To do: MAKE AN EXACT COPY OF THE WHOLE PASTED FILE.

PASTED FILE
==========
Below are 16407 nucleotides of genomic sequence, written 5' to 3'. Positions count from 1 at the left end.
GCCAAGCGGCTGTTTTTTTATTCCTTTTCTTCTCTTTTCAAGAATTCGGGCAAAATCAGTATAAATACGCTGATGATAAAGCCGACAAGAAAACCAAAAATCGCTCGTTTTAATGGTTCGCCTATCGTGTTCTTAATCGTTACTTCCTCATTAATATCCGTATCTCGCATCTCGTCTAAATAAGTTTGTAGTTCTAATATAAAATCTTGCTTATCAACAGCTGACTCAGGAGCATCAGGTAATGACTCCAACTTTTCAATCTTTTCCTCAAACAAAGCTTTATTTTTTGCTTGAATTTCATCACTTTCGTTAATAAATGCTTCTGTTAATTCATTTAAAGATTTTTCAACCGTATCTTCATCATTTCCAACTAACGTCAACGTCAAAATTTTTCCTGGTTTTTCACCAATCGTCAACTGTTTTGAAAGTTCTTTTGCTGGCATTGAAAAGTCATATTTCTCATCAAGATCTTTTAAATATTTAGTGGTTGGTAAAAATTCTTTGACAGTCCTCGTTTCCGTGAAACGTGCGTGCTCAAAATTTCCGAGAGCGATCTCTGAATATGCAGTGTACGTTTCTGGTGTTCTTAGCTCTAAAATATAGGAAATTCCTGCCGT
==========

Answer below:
Below are 16407 nucleotides of genomic sequence, written 5' to 3'. Positions count from 1 at the left end.
GCCAAGCGGCTGTTTTTTTATTCCTTTTCTTCTCTTTTCAAGAATTCGGGCAAAATCAGTATAAATACGCTGATGATAAAGCCGACAAGAAAACCAAAAATCGCTCGTTTTAATGGTTCGCCTATCGTGTTCTTAATCGTTACTTCCTCATTAATATCCGTATCTCGCATCTCGTCTAAATAAGTTTGTAGTTCTAATATAAAATCTTGCTTATCAACAGCTGACTCAGGAGCATCAGGTAATGACTCCAACTTTTCAATCTTTTCCTCAAACAAAGCTTTATTTTTTGCTTGAATTTCATCACTTTCGTTAATAAATGCTTCTGTTAATTCATTTAAAGATTTTTCAACCGTATCTTCATCATTTCCAACTAACGTCAACGTCAAAATTTTTCCTGGTTTTTCACCAATCGTCAACTGTTTTGAAAGTTCTTTTGCTGGCATTGAAAAGTCATATTTCTCATCAAGATCTTTTAAATATTTAGTGGTTGGTAAAAATTCTTTGACAGTCCTCGTTTCCGTGAAACGTGCGTGCTCAAAATTTCCGAGAGCGATCTCTGAATATGCAGTGTACGTTTCTGGTGTTCTTAGCTCTAAAATATAGGAAATTCCTGCCGT